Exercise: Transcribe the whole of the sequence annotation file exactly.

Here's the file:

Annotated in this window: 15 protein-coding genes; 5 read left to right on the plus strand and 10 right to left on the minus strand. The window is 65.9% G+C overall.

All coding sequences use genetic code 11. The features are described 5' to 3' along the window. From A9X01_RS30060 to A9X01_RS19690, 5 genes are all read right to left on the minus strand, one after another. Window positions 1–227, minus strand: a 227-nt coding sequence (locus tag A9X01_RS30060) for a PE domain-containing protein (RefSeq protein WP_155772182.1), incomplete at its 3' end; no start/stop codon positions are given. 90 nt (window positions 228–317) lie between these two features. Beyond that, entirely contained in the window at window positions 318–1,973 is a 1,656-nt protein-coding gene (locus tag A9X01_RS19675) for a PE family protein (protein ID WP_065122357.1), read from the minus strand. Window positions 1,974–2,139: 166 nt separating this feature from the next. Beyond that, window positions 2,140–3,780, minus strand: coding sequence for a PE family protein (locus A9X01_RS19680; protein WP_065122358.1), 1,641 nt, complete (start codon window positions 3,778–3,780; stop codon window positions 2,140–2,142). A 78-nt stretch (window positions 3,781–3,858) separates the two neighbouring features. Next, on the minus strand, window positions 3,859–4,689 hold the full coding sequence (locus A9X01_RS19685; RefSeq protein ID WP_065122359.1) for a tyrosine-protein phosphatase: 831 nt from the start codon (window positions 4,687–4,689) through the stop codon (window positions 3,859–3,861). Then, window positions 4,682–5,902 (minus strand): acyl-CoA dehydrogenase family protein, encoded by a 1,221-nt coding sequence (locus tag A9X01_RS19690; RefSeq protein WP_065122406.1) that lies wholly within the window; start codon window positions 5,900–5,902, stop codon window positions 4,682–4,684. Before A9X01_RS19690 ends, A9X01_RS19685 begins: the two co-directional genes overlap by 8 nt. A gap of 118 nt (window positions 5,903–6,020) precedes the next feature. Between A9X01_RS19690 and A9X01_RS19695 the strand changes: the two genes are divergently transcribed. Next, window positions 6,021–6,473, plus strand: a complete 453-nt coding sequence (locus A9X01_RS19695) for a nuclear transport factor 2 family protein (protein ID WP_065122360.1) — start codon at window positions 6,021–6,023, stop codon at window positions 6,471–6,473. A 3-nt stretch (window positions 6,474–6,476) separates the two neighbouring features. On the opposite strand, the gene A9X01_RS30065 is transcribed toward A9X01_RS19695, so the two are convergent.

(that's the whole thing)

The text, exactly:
Annotated in this window: 15 protein-coding genes; 5 read left to right on the plus strand and 10 right to left on the minus strand. The window is 65.9% G+C overall.

All coding sequences use genetic code 11. The features are described 5' to 3' along the window. From A9X01_RS30060 to A9X01_RS19690, 5 genes are all read right to left on the minus strand, one after another. Window positions 1–227, minus strand: a 227-nt coding sequence (locus tag A9X01_RS30060) for a PE domain-containing protein (RefSeq protein WP_155772182.1), incomplete at its 3' end; no start/stop codon positions are given. 90 nt (window positions 228–317) lie between these two features. Beyond that, entirely contained in the window at window positions 318–1,973 is a 1,656-nt protein-coding gene (locus tag A9X01_RS19675) for a PE family protein (protein ID WP_065122357.1), read from the minus strand. Window positions 1,974–2,139: 166 nt separating this feature from the next. Beyond that, window positions 2,140–3,780, minus strand: coding sequence for a PE family protein (locus A9X01_RS19680; protein WP_065122358.1), 1,641 nt, complete (start codon window positions 3,778–3,780; stop codon window positions 2,140–2,142). A 78-nt stretch (window positions 3,781–3,858) separates the two neighbouring features. Next, on the minus strand, window positions 3,859–4,689 hold the full coding sequence (locus A9X01_RS19685; RefSeq protein ID WP_065122359.1) for a tyrosine-protein phosphatase: 831 nt from the start codon (window positions 4,687–4,689) through the stop codon (window positions 3,859–3,861). Then, window positions 4,682–5,902 (minus strand): acyl-CoA dehydrogenase family protein, encoded by a 1,221-nt coding sequence (locus tag A9X01_RS19690; RefSeq protein WP_065122406.1) that lies wholly within the window; start codon window positions 5,900–5,902, stop codon window positions 4,682–4,684. Before A9X01_RS19690 ends, A9X01_RS19685 begins: the two co-directional genes overlap by 8 nt. A gap of 118 nt (window positions 5,903–6,020) precedes the next feature. Between A9X01_RS19690 and A9X01_RS19695 the strand changes: the two genes are divergently transcribed. Next, window positions 6,021–6,473, plus strand: a complete 453-nt coding sequence (locus A9X01_RS19695) for a nuclear transport factor 2 family protein (protein ID WP_065122360.1) — start codon at window positions 6,021–6,023, stop codon at window positions 6,471–6,473. A 3-nt stretch (window positions 6,474–6,476) separates the two neighbouring features. On the opposite strand, the gene A9X01_RS30065 is transcribed toward A9X01_RS19695, so the two are convergent.